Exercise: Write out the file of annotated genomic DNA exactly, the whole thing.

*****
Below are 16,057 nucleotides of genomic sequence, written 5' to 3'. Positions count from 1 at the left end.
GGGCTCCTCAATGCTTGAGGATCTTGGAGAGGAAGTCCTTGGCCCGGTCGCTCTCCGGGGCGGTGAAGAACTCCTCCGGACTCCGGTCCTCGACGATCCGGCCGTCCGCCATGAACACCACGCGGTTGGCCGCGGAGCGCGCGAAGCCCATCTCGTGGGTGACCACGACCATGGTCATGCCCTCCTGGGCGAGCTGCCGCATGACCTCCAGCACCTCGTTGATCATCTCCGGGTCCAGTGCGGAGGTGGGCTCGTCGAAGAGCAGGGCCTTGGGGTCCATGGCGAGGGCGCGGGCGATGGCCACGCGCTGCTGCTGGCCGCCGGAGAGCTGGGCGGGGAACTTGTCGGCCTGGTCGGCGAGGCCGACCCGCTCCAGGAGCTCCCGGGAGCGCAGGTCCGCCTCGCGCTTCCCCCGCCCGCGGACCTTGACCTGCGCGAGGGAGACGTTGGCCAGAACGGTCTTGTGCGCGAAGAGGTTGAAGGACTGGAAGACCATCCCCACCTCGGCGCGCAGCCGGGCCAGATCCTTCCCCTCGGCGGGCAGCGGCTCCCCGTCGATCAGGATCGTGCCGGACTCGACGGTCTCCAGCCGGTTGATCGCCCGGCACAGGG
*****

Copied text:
Below are 16,057 nucleotides of genomic sequence, written 5' to 3'. Positions count from 1 at the left end.
GGGCTCCTCAATGCTTGAGGATCTTGGAGAGGAAGTCCTTGGCCCGGTCGCTCTCCGGGGCGGTGAAGAACTCCTCCGGACTCCGGTCCTCGACGATCCGGCCGTCCGCCATGAACACCACGCGGTTGGCCGCGGAGCGCGCGAAGCCCATCTCGTGGGTGACCACGACCATGGTCATGCCCTCCTGGGCGAGCTGCCGCATGACCTCCAGCACCTCGTTGATCATCTCCGGGTCCAGTGCGGAGGTGGGCTCGTCGAAGAGCAGGGCCTTGGGGTCCATGGCGAGGGCGCGGGCGATGGCCACGCGCTGCTGCTGGCCGCCGGAGAGCTGGGCGGGGAACTTGTCGGCCTGGTCGGCGAGGCCGACCCGCTCCAGGAGCTCCCGGGAGCGCAGGTCCGCCTCGCGCTTCCCCCGCCCGCGGACCTTGACCTGCGCGAGGGAGACGTTGGCCAGAACGGTCTTGTGCGCGAAGAGGTTGAAGGACTGGAAGACCATCCCCACCTCGGCGCGCAGCCGGGCCAGATCCTTCCCCTCGGCGGGCAGCGGCTCCCCGTCGATCAGGATCGTGCCGGACTCGACGGTCTCCAGCCGGTTGATCGCCCGGCACAGGG